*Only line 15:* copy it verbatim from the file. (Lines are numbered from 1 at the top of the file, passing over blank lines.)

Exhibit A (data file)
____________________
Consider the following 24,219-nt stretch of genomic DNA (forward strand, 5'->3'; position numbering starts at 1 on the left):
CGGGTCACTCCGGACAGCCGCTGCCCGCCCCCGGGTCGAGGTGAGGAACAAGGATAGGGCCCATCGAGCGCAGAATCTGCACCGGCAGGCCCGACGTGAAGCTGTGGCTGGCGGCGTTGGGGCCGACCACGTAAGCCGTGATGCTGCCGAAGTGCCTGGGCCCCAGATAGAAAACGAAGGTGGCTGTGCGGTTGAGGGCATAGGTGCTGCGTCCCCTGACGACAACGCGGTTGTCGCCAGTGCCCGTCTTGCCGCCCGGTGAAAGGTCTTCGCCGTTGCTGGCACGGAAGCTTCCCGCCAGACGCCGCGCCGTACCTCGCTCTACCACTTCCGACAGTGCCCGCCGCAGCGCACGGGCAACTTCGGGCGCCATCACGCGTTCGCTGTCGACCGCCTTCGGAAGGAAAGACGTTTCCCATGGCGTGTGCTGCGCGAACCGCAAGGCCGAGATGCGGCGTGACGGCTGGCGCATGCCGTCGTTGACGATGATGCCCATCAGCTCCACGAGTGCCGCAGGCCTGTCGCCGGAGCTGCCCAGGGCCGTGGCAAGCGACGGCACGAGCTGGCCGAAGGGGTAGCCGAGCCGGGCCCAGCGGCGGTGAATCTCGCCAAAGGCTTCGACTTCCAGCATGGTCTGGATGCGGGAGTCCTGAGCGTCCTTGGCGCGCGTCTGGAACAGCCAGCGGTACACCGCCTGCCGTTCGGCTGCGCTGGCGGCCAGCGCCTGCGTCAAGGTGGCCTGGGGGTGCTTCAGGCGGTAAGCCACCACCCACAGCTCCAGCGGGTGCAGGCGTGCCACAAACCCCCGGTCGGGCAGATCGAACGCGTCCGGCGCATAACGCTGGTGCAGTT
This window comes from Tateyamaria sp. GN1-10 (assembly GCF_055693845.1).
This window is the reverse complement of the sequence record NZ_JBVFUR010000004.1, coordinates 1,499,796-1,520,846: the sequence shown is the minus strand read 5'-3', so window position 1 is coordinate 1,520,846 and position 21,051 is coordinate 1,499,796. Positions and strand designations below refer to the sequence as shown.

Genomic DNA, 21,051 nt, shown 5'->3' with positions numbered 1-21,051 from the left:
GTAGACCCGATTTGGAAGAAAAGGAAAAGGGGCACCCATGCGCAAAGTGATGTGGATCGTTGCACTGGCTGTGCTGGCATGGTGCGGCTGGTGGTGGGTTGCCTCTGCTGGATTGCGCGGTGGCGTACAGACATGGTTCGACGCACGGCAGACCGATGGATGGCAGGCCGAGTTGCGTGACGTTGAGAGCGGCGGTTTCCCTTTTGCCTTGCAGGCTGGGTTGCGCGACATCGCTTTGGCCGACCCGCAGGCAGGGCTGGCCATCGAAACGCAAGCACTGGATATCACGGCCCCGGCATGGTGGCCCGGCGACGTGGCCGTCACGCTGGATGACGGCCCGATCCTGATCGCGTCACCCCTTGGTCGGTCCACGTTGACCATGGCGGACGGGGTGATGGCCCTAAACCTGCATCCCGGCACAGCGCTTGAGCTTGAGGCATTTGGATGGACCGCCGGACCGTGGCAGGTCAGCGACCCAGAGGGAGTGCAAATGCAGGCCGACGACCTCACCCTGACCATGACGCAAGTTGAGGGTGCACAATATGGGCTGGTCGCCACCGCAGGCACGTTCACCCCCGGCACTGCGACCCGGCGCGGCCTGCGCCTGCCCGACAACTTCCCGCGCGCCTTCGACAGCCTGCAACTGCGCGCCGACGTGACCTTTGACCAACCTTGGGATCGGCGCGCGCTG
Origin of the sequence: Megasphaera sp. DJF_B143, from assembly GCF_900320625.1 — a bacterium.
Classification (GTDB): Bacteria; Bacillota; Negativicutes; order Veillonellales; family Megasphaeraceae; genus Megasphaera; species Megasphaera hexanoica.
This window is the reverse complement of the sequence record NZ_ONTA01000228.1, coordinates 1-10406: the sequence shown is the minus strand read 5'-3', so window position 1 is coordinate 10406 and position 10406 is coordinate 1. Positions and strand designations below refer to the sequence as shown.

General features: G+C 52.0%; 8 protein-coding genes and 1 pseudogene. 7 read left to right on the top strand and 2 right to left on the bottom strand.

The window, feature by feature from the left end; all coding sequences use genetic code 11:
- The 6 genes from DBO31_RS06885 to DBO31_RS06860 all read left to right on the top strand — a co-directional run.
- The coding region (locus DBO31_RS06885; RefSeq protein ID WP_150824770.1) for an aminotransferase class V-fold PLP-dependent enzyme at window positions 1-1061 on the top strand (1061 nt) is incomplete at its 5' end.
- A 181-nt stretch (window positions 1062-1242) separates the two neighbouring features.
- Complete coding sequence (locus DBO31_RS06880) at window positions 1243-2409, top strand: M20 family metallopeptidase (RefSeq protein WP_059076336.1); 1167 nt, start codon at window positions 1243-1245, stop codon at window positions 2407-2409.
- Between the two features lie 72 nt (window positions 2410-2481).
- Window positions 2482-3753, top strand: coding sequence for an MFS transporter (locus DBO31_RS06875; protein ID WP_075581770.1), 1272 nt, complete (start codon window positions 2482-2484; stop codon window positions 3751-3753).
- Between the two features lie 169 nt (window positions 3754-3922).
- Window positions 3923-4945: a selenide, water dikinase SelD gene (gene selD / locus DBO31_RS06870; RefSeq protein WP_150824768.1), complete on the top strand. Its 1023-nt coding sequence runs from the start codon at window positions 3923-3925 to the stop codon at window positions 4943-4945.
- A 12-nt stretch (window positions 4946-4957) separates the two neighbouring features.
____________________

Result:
- Complete coding sequence (locus DBO31_RS06880) at window positions 1243-2409, top strand: M20 family metallopeptidase (RefSeq protein WP_059076336.1); 1167 nt, start codon at window positions 1243-1245, stop codon at window positions 2407-2409.